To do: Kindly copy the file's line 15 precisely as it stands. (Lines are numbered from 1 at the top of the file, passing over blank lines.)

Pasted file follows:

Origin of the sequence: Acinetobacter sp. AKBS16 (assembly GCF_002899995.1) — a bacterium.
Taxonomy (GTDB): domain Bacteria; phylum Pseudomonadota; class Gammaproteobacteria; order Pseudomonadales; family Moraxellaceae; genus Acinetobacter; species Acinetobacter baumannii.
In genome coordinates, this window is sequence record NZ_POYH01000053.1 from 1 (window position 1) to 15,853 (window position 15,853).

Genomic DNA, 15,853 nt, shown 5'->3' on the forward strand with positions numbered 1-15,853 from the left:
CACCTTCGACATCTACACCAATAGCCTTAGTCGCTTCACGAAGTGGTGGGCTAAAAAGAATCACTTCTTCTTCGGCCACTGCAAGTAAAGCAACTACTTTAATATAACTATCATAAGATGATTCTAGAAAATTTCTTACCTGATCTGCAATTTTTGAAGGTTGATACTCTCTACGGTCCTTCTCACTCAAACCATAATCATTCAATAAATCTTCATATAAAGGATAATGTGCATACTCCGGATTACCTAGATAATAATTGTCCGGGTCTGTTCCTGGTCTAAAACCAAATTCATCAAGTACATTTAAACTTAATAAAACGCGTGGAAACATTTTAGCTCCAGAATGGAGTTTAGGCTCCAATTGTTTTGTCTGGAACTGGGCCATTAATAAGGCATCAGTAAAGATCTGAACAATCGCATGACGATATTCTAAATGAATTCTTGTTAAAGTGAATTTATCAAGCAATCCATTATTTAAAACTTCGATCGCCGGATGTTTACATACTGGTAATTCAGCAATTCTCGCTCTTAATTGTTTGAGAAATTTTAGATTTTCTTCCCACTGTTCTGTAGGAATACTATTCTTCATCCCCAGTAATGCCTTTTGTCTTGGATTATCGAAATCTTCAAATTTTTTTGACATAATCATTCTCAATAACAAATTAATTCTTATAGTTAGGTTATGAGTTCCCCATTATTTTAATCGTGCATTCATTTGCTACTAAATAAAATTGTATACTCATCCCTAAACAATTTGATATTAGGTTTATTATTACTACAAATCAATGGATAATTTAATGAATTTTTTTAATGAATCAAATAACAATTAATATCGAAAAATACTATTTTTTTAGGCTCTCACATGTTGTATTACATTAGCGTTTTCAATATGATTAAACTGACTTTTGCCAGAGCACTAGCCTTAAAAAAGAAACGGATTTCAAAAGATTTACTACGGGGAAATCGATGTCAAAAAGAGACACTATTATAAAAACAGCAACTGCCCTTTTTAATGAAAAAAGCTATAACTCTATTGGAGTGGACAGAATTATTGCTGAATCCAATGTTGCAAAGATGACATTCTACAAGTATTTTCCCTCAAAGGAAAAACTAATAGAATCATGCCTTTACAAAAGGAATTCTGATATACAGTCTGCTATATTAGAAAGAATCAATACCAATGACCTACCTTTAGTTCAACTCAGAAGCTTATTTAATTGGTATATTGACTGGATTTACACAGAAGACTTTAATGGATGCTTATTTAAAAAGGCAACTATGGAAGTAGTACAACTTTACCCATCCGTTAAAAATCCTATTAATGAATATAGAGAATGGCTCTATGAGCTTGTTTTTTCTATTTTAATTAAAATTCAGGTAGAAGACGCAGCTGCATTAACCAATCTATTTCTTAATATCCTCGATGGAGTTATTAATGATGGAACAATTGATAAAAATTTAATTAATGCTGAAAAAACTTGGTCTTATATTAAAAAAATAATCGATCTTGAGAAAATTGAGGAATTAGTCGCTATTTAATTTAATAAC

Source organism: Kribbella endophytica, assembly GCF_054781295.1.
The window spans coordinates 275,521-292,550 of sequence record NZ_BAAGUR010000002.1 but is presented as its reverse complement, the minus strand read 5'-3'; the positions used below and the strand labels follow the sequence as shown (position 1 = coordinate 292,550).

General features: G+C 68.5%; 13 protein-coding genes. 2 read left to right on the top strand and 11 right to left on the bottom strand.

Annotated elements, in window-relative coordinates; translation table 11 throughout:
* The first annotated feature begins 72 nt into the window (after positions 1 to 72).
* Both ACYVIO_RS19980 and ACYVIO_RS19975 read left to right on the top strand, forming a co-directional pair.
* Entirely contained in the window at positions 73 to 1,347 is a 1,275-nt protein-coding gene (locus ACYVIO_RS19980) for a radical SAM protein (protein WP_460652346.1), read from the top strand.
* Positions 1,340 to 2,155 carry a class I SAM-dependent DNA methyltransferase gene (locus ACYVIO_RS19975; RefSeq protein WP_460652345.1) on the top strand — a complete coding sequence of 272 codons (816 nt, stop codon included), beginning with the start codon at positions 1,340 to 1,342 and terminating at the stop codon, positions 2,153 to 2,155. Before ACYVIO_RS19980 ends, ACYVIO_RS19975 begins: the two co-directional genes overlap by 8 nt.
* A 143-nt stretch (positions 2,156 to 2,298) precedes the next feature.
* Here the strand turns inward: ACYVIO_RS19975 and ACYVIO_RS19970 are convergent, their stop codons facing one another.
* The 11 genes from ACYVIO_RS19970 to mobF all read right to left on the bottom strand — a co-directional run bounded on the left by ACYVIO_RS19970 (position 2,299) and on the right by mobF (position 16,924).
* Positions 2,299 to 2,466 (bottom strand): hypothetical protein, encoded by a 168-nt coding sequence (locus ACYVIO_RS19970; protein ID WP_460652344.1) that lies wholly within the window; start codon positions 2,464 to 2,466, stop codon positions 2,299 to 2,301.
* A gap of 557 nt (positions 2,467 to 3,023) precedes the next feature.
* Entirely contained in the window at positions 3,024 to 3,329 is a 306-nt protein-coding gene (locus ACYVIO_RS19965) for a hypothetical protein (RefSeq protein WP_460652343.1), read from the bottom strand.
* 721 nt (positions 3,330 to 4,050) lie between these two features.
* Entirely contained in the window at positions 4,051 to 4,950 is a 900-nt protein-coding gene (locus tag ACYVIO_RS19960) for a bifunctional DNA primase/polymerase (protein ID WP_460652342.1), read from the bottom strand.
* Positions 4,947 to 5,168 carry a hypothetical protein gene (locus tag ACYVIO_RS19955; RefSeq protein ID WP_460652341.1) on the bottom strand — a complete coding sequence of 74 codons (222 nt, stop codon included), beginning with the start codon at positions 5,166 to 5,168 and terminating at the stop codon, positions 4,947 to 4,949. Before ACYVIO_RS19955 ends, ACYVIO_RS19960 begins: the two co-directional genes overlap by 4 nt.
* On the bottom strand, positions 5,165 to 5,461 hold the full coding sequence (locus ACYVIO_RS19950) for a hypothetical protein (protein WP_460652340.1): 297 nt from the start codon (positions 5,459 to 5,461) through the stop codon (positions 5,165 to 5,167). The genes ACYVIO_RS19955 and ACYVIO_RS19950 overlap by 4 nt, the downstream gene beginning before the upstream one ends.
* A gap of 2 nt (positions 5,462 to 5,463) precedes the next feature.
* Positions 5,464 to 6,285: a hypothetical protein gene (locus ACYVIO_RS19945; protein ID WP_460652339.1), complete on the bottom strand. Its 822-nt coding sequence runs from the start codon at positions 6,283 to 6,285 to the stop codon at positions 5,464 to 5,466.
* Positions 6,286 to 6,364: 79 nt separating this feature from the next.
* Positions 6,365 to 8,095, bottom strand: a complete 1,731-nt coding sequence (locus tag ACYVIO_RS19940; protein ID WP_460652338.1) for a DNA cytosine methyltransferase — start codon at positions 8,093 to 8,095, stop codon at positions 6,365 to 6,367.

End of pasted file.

* Here the strand turns inward: ACYVIO_RS19975 and ACYVIO_RS19970 are convergent, their stop codons facing one another.